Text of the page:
BIRMINGHAM, AL (WBRC) - Secretary of State Mike Pompeo says an Alabama woman who left home to join the Islamic State group in Syria is not a U.S. citizen and will not be allowed to return to the United States.
Pompeo says Hoda Muthana does not have a U.S. passport or any legal basis to enter the country.
He said on Wednesday in a statement that she "will not be admitted to the United States."
The 24-year old who joined the Islamic State after becoming radicalized says she regrets aligning herself with the terrorist organization and wants to return to the United States with her 18-month-old son.
“When I came here and saw everything with my own eyes, I realized I made a big mistake, and I know I’ve ruined my future, and my son’s future, and I deeply, deeply regret it,” Muthana said in an interview with The Guardian.
“I don’t think there is any question that a patriotic American can look at what she has done over the last several years and in good conscious welcome her back to the country,” said Hoover city councilman John Lyda.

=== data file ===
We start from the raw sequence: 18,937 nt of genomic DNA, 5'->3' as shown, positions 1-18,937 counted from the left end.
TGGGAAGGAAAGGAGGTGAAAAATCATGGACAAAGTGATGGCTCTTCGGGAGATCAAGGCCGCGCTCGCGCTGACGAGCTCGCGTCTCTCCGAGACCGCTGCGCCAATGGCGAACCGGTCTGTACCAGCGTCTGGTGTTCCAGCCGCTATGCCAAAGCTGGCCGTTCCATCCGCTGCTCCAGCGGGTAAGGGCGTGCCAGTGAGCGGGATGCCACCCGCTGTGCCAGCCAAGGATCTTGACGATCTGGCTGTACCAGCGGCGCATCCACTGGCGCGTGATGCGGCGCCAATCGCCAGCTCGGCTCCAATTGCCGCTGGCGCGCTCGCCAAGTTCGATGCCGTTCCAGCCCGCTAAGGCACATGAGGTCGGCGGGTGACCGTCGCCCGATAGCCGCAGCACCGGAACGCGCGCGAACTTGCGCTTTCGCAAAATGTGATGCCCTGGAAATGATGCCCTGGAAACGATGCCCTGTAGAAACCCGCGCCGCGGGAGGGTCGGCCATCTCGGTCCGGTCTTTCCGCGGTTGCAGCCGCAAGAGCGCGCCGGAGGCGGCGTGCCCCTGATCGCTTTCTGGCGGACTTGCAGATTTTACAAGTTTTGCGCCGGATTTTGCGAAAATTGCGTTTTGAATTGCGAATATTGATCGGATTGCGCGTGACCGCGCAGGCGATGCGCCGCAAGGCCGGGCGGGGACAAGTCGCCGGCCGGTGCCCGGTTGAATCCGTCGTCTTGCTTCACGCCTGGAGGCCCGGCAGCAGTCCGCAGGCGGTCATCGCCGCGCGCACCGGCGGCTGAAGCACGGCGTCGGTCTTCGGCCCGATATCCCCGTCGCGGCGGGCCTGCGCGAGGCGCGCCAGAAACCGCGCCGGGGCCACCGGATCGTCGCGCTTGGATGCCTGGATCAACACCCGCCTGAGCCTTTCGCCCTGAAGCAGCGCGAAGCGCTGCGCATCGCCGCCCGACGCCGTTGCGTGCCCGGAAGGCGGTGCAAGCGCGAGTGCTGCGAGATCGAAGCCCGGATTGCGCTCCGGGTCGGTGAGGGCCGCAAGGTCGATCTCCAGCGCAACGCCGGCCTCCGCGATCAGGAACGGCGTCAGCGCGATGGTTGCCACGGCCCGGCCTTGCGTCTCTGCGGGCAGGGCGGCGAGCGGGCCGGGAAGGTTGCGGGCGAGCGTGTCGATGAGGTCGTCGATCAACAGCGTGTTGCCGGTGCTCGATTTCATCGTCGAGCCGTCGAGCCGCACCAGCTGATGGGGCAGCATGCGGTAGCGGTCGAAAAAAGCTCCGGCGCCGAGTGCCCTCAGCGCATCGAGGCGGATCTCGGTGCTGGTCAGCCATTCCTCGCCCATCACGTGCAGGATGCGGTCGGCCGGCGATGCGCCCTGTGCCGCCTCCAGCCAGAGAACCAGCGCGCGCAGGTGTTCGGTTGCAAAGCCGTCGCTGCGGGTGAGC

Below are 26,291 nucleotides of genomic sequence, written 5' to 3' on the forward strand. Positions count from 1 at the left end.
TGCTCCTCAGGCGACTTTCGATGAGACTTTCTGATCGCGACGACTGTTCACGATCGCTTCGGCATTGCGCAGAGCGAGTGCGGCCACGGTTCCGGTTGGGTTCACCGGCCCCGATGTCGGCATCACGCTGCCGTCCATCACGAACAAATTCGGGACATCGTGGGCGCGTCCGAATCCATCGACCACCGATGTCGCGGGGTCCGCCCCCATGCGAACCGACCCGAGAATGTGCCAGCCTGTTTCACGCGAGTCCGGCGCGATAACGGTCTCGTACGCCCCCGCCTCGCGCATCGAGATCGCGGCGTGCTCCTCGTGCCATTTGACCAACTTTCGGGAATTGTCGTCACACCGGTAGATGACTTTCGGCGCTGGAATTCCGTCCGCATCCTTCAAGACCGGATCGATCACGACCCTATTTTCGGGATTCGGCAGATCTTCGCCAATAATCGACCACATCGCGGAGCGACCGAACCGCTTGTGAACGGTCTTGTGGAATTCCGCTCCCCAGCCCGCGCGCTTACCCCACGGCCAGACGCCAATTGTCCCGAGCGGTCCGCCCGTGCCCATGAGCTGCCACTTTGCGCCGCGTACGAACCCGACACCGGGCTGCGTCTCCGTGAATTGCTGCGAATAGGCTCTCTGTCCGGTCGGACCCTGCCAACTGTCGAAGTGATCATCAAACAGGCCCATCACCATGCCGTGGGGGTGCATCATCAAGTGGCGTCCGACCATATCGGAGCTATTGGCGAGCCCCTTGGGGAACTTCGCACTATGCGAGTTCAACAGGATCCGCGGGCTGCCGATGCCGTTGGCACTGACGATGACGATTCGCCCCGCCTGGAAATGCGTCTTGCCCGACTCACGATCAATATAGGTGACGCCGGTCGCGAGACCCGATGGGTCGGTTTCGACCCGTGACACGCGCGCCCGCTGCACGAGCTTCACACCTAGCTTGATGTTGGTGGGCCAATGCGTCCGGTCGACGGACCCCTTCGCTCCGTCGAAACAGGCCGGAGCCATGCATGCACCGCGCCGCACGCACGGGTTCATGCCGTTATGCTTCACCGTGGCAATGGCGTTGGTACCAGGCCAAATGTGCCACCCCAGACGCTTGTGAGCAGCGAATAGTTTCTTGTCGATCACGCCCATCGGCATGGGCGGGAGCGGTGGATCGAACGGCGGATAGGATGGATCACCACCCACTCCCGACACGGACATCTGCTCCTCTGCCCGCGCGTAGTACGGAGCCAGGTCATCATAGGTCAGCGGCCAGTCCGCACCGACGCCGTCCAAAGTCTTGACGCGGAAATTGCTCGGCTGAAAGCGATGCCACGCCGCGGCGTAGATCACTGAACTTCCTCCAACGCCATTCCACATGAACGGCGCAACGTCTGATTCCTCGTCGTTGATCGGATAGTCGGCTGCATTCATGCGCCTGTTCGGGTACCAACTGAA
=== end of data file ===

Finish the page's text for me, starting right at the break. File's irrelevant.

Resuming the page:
Hoover mayor Frank Brocato also agreed with Pompeo’s decision.
“Hoda Muthana’s actions and decisions in this case were very disturbing and posed a threat to Americans. This is a federal issue and the Secretary of State has already stated the administration’s position on the matter,” he said in a statement to WBRC.
While local Islamic leaders do not agree with or support her original actions to join ISIS, they say they hope Muthana returns.
“She is repenting. She is sorry. She is apologizing to her family, her community, her country. The Muslim community in Greater Birmingham would welcome her back, would welcome her with open arms,” said Ashfaq Taufique, president of the Birmingham Islamic Society.
Muthana’s attorney, Hassan Shibly, told WBRC that he has reached out to the FBI.
"She was a naive very foolish young woman who was taken advantage of, manipulated, raped, and brain washed, but I don’t thinks she has to pay for this for the rest of her life,” he said.
Shibly adds his client is prepared to face the consequences if she’s allowed to come back.
However, according to one former federal judge that’s a big “if.”
"I think probably two things will happen. She can’t fly back and they may well take action to revoke her citizenship which would keep her out of the country permanently unless she agrees to some sort of agreement with the government,” said former U.S. Magistrate Judge John Carroll.